“Constructing A Science Fiction Novel” — A piece on Zelazny’s writing techniques.  Zelazny shows how a basic idea can be reasoned into a scene which follows from the setup.  Here he uses his Eye of Cat as an example with the starting idea of Navajo Indians adaptability worked into an sf novel.

“The Bands of Titan” — This fluffy, ultra-light story was not very interesting.  The payoff was, I think, the image of an alien device playing the bands of Titan like a record to give some recorded information.

“Mana From Heaven” — I haven’t read Larry Niven The Magic Goes Away, so I don’t how Zelazny’s contribution to Niven’s universe rates.  But I liked this tale of magicians left over from Atlantis, fighting over the scraps of mana left, mana, the natural resource that powers their magic.  Intrigues catch our hero, and the magic reminded me of Zelazny’s Amber series (at least the first five books).  However, what I liked best is Zelazny’s protagonist, the eternally fleeing, polite but unattached, Phoenix finding love and solace from his loneliness — at last — in Elaine.  It was a well-done romance.

“Night Kings” — This was a mood piece, but I don’t know what the ultimate point was.  It seemed to be about the eternal conflict between religion and irrationality versus rationality and humanism (as represented by our hero who doesn’t, at story’s end, defeat his brother).  The story has some nice dialogue between the opposing sides, and I liked our hero’s store, where all your occult monster killing needs can be met, and his apprentice.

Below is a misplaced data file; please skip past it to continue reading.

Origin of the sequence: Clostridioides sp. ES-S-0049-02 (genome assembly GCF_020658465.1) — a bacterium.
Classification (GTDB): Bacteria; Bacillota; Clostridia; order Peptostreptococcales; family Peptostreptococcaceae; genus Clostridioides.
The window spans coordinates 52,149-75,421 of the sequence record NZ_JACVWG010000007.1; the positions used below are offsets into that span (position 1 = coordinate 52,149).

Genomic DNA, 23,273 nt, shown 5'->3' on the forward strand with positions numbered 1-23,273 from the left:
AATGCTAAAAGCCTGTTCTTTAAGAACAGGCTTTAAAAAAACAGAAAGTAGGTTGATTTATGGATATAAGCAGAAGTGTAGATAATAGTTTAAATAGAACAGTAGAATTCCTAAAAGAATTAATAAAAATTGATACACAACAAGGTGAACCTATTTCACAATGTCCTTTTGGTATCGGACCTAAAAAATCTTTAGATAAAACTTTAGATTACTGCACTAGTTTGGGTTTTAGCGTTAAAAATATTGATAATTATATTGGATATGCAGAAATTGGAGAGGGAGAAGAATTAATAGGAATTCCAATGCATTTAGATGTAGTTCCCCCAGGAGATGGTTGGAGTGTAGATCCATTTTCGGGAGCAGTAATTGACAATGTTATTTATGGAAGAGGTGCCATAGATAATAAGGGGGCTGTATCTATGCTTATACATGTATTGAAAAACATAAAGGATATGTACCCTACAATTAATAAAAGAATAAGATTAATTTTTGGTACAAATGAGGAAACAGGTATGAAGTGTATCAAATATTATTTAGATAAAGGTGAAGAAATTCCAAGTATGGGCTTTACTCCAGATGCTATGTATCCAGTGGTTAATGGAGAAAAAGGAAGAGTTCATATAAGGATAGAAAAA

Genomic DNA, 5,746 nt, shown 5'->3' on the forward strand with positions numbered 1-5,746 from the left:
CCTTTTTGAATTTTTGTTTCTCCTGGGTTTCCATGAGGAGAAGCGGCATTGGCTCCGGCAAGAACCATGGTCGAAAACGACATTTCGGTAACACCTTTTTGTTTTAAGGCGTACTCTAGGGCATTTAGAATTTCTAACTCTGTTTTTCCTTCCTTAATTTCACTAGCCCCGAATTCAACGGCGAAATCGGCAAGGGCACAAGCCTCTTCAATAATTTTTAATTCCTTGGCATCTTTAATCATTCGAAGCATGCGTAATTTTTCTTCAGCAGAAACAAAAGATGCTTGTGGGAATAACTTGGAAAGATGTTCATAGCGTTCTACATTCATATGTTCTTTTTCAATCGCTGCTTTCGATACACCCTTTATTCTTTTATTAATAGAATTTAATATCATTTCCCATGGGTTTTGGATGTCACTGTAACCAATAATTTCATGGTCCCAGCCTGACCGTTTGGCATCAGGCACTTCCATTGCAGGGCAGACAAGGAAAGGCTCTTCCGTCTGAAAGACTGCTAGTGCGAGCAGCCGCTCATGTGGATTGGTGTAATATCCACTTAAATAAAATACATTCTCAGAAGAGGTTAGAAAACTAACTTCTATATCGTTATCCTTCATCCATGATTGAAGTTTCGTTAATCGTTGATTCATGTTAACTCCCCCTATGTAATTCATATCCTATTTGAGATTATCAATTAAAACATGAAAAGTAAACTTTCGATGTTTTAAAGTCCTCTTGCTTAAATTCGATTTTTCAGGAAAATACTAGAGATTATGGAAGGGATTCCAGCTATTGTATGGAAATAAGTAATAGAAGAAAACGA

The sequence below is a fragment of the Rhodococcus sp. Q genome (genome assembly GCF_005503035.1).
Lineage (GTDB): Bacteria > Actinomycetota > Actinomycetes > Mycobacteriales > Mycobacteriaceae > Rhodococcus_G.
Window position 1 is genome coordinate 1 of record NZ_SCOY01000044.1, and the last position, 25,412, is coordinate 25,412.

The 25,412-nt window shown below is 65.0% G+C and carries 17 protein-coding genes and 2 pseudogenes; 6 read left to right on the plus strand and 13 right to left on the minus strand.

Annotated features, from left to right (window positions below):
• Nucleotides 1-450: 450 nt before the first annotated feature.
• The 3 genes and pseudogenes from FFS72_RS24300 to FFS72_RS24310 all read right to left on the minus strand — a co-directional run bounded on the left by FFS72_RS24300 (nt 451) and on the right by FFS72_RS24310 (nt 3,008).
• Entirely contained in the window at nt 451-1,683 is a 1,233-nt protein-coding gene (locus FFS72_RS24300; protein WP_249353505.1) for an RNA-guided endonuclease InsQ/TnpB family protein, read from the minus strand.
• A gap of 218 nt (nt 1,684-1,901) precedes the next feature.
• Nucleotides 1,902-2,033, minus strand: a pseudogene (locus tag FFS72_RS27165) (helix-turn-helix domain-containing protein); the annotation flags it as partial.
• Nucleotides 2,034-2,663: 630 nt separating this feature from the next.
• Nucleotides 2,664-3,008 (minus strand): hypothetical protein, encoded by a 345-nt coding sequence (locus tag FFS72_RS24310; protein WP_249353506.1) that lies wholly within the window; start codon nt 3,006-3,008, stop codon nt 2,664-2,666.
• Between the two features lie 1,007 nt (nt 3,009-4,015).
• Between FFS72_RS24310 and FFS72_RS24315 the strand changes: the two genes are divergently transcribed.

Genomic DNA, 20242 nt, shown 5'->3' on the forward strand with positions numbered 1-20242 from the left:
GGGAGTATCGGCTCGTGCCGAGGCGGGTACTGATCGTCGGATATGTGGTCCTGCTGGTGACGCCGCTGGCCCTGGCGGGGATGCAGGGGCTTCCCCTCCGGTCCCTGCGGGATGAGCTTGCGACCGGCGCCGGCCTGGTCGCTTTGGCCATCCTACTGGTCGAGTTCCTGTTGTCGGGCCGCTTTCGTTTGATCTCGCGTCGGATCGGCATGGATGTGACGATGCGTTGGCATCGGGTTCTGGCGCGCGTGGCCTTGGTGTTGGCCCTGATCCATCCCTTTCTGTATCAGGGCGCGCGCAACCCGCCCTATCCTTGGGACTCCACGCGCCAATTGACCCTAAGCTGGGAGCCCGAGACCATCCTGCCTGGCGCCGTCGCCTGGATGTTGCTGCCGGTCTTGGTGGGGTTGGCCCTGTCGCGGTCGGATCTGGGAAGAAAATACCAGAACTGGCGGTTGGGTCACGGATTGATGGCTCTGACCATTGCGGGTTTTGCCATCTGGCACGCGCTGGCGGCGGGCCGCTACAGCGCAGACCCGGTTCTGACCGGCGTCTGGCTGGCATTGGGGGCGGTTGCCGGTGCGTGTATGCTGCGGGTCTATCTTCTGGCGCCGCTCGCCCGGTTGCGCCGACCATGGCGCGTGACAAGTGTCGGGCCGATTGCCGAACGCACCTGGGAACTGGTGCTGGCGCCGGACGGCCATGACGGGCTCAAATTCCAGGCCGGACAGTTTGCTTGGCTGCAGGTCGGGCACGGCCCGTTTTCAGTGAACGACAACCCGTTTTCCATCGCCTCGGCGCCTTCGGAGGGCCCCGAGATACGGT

“Quest’s End” — A rather uninteresting story about a dragon falling in love — fatally — with the knight who alone is capable of killing him.

“24 Views of Mt. Fuji, by Hokusai” — This novella is primarily a character study, a mood piece, and an exhibit of Zelazny’s literary knowledge.  It’s also an exhibit of his skill to produce a “literary” piece.  It was pleasant enough but the exposition of the conflict between Kit and Mari was delayed too long (the contrivance of only slowly revealing an incident in a character’s past which, especially, given Mari’s first person narration, should be known is a common “literary” technique that can be very annoying but half works here).  I liked the Budha-like Kit wanting to have Mari with him in his cyberworld.  (I recall some saying this bit of having a personality existing beyond death in a computer network was Zelazny’s cyberpunk, but the tone was all wrong.)  I found the story’s most interesting aspect its thematic similarity to Zelazny’s “Permafrost”.  As the opening paragraph says:  “But love can mean many things.  It can be an instrument of aggression or a function of disease.”  The story’s conclusion, our narrator sensing approaching death (the Big Wave of many of Hokusai’s pictures), the transcendence or knowledge of that experience being symbolized by no text for the final painting in the series:  “Mt. Fuji in a Summer Storm”.

“A Writer’s View” — Zelazny’s ruminations on the history of American fantastic literature (adventure tales, hard sf, social sf, experimentation, fantasy) and how good current sf synthesizes all these and the conflict between rationality and bafflement.  This belief that sf is fed by a conflict between human knowledge and the dark, emotional areas of human psyche, says Zelazny, is central to his own work.


More reviews of fantastic fiction are indexed by title and author/editor.